13 PAEA Networker. Available at: (http://www.paeaonline.org/Networker/1106Networker/1106index.htm). Accessed May 21, 2007.

14 Orcutt VL. The Supply and Demand for Physician Assistants in the United States: A Trend Analysis [dissertation]. Denton, Tex: University of North Texas; 2007.

15 American Academy of Physician Assistants. 2006 AAPA Census Report Available at: (http://www.aapa.org/research/06census-intro.html). Accessed May 21, 2007.

16 National Commission on Certification of Physician Assistants. About Us: Board of Directors. Available at: (http://www.nccpa.net/AboutUs.aspx). Accessed May 21, 2007.

17 Accreditation Council for Graduate Medical Education. ACGME General Competencies and Outcomes Assessment for Designated Institutional Officials. Available at: (http://www.hmc.psu.edu/competencies/pdfs/ACGME%20GENERAL%20COMPETENCIES.pdf). Accessed May 21, 2007.

18 National Commission on Certification of Physician Assistants. Physician Assistant Competencies: Online Center. Available at: (http://www.nccpa.net/PAC/Competencies_home.aspx). Accessed May 21, 2007.

19 National Commission on Certification of Physician Assistants. Chairman’s speech at the house of delegates, Monday, May 29, 2006. Available at: (http://www.nccpa.net/News_06AAPAConfAnnouncement.aspx). Accessed May 21, 2007.

20 Association of Postgraduate Physician Assistant Programs. APPAP programs by specialty. Available at: (http://www.appap.org/prog_specialty.html). Accessed May 21, 2007.

21 Cooper RA, Henderson T, Dietrich CL. Roles of nonphysician clinicians as autonomous providers of patient care. JAMA. 1998;280:795–802.

22 Cawley JF, Hooker RS. The effect of resident work hour restrictions on physician assistant hospital utilization. J Phys Assist Educ. 2006;17:41–43.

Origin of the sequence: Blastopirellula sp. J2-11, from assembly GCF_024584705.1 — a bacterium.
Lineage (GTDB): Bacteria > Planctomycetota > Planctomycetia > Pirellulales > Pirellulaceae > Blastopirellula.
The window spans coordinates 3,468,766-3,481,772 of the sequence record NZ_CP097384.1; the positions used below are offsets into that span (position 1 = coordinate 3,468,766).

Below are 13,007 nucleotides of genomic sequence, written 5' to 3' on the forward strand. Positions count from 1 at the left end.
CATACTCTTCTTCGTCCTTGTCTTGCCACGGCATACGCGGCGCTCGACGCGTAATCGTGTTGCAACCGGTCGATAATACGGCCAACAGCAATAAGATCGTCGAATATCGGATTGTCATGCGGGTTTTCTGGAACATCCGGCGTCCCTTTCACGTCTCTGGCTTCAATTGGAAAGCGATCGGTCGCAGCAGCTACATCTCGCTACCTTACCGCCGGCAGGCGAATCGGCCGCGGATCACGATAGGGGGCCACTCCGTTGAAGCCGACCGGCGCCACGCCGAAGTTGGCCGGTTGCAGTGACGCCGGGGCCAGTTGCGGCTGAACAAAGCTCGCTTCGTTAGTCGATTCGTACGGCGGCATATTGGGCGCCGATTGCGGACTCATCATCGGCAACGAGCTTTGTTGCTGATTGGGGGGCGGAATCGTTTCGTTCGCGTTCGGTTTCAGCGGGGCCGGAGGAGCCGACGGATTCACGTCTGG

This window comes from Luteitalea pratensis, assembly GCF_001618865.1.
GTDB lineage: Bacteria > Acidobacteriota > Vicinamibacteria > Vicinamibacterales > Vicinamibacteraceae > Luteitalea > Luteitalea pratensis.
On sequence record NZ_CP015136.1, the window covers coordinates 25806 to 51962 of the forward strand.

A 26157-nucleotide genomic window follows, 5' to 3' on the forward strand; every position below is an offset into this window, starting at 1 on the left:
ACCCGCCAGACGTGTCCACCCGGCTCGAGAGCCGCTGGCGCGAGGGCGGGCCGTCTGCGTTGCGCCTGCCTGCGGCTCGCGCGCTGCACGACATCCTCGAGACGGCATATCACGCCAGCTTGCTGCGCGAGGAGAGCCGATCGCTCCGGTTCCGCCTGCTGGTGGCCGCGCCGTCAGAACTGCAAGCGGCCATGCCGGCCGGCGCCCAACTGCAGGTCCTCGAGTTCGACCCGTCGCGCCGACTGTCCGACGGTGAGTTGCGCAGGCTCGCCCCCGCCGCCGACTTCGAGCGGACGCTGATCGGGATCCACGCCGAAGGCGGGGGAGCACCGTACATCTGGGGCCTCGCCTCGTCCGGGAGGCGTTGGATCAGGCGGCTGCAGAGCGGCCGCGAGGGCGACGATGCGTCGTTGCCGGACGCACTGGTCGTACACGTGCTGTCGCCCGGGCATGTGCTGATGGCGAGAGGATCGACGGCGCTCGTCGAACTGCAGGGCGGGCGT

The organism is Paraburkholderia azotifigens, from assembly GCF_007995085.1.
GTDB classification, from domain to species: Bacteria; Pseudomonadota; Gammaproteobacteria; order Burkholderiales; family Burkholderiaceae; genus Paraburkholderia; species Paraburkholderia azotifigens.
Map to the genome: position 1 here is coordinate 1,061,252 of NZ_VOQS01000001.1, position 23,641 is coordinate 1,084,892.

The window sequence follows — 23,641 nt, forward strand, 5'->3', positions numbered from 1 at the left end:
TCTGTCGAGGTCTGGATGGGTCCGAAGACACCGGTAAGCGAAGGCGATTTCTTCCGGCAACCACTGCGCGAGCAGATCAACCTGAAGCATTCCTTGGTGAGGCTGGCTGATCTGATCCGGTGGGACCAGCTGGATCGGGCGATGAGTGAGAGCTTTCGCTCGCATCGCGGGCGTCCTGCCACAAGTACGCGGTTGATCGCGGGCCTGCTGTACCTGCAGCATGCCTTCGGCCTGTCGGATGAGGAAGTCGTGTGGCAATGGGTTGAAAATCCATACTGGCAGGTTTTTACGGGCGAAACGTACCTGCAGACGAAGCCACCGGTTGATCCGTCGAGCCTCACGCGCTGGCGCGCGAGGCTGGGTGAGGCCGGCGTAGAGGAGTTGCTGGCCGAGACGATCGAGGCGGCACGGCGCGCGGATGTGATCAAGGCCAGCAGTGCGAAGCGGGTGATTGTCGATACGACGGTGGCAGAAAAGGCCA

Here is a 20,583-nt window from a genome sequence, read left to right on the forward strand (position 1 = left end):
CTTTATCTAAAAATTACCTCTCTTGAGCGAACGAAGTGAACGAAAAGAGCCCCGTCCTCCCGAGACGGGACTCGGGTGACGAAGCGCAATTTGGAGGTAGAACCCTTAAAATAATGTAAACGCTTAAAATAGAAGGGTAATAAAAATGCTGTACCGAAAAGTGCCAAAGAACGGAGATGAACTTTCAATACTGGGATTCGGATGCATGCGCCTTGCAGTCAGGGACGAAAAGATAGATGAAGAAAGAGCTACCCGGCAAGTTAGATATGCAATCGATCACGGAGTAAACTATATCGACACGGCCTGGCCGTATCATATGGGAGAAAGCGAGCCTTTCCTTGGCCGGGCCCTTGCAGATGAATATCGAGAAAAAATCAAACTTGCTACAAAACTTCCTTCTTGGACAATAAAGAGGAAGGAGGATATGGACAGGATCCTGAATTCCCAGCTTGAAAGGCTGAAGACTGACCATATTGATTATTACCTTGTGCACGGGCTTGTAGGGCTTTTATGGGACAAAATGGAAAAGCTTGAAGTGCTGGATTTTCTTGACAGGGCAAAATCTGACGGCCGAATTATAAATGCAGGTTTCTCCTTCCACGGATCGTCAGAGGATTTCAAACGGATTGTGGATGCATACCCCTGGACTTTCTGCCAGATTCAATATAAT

23 Parle JV, Ross NM, Doe WF. The medical care practitioner: developing a physician assistant equivalent for the United Kingdom. Med J Aust. 2006;185:13–17.

24 Orcutt VL, Hildebrand A, Jones PE. The doctoral pipeline in physician assistant education. J Phys Assist Educ. 2006;17:6–9.

25 Jones PE, Cawley JF. Doctoral degrees for PAs: questions and issues. Perspect Phys Assist Educ. 2005;16:8–9.

26 Gruppo LQ. Clinical doctoral degrees—are we ready? Perspect Phys Assist Educ. 2005;16:5–7.

27 Sile WL, Randolph DS. A clinical look at clinical doctorates. Chronicle Rev. 2006;52:B12.

28 Dehn RW, Jones PE. Physician assistant education: will we meet the need? Perspect Phys Assist Educ. 2005;16:33–36.

29 Scheffler RM, Waitzman NJ, Hillman JM. The productivity of physician assistants and nurse practitioners and health work force policy in the era or managed care. J Allied Health. 1996;25:207–217.

30 Larson EH, Hart LG, Ballweg R. National estimates of physician assistant productivity. J Allied Health. 2001;30:146–152.

31 Association of American Medical Colleges. AAMC Statement on the Physician Workforce. Available at: (http://www.aamc.org/workforce/workforceposition.pdf). Accessed May 21, 2007.

32 Association of American Medical Colleges. Physician Specialty Data: A Chart Book. Available at: (https://services.aamc.org/Publications/index.cfm?fuseaction=Product.displayForm&prd_id=160&prv_id=190). Accessed May 21, 2007.

33 Cooper RA, Getzen TE, McKee HJ, Laud P. Economic and demographic trends signal an impending physician shortage. Health Aff. 2002;21:140–154.

34 Association of Academic Health Centers. The Policy Agenda to Expand the Health Workforce. Available at: (http://www.aahcdc.org/policy/workforce.php). Accessed May 21, 2007.

35 Pew Health Professions Commission. Critical Challenges: Revitalizing the Health Professions for the Twenty-First Century. Available at: (http://www.futurehealth.ucsf.edu/compubs.html). Accessed May 21, 2007.

36 Salsberg E, Grover A. Physician workforce shortages: implications and issues for academic health centers and policymakers. Acad Med. 2006;81:782–787.

37 Cawley JF. Physician assistant supply and demand. JAAPA. 2005;18:11–12.

38 Kletke PR, Marder WD, Silberger AB. The growing proportion of female physicians: implications for U.S. physician supply. Am J Public Health. 1999;80:300–304.

39 Whitcomb ME. The shortage of physicians: a challenge for the physician assistant profession. J Phys Assist Educ. 2007:18;5–6.